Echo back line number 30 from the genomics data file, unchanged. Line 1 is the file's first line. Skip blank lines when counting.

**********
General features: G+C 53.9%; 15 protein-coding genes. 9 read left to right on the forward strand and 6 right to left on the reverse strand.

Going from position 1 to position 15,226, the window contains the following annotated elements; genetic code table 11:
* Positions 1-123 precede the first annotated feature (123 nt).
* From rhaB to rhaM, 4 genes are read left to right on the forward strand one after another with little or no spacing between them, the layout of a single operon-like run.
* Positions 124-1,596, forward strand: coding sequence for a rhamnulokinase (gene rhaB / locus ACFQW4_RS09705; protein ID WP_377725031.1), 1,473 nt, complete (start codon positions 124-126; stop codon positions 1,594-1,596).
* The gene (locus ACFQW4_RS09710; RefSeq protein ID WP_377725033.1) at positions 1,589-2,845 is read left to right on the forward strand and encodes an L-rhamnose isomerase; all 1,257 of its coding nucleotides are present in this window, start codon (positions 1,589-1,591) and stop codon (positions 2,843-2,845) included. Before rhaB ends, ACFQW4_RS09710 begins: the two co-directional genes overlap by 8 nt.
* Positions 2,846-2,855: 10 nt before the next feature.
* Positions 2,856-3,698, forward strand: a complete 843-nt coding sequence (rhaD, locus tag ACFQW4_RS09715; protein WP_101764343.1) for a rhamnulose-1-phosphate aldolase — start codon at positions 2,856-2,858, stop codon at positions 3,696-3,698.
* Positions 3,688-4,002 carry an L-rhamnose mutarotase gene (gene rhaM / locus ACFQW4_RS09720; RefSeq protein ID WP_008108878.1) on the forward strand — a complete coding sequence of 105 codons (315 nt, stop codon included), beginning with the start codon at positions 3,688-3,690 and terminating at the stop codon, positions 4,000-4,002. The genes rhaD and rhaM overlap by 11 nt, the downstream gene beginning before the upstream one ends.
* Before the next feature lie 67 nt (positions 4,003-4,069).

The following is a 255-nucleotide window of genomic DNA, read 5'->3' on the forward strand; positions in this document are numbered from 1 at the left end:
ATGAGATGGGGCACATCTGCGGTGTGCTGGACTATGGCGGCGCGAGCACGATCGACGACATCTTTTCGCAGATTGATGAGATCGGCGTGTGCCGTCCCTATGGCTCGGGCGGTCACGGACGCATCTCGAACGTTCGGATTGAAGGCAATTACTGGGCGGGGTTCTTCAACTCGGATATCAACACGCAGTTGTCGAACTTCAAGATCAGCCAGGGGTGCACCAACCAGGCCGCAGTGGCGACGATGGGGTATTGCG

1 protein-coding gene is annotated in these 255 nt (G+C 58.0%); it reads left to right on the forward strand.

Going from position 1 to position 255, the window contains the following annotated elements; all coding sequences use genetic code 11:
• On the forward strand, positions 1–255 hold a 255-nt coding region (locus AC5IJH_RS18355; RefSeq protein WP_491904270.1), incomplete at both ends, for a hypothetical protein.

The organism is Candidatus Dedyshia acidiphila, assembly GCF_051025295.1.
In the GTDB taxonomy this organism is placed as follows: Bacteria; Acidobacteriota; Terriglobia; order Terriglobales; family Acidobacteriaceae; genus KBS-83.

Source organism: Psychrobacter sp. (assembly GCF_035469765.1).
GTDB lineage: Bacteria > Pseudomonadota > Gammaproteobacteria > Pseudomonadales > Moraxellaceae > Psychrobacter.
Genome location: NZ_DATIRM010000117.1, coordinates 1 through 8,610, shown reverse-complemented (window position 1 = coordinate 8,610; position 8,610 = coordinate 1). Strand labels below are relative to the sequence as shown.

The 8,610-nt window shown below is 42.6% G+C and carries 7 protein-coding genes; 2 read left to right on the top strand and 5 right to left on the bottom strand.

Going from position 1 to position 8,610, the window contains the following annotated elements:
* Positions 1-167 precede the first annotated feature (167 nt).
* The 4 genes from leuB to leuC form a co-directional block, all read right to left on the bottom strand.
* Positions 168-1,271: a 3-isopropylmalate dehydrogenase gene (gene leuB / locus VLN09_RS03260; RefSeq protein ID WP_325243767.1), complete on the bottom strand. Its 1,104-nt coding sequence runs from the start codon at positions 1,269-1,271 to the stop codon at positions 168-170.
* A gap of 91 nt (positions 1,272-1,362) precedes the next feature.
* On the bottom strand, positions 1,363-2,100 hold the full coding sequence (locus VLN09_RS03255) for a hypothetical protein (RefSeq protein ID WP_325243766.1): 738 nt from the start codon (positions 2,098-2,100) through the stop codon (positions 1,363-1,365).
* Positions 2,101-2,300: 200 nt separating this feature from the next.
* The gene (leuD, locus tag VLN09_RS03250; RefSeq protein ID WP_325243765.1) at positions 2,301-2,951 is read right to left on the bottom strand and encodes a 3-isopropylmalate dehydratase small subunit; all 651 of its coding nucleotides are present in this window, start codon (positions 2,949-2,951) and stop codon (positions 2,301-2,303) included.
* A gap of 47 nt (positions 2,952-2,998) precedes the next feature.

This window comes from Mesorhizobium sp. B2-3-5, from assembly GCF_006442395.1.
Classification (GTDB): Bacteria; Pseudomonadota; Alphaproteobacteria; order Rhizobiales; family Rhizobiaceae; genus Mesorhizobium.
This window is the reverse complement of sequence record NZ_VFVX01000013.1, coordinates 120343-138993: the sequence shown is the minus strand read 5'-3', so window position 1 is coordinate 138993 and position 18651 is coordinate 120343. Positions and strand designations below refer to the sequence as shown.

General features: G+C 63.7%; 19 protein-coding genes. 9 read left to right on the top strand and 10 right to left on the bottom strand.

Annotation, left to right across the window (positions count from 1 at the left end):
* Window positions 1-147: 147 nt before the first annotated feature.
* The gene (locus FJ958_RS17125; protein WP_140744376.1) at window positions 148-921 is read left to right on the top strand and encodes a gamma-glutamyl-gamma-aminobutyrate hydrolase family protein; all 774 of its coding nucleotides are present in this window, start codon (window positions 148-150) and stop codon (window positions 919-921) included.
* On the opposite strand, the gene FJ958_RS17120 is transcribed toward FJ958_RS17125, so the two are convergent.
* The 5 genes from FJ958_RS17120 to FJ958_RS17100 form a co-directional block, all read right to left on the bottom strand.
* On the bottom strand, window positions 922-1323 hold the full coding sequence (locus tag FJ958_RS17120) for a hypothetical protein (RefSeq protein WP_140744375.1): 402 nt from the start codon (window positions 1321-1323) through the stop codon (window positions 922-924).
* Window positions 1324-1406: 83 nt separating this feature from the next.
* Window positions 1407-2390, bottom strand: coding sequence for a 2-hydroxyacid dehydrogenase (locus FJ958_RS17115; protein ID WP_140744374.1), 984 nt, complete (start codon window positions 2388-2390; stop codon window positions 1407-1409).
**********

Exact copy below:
* A gap of 47 nt (positions 2,952-2,998) precedes the next feature.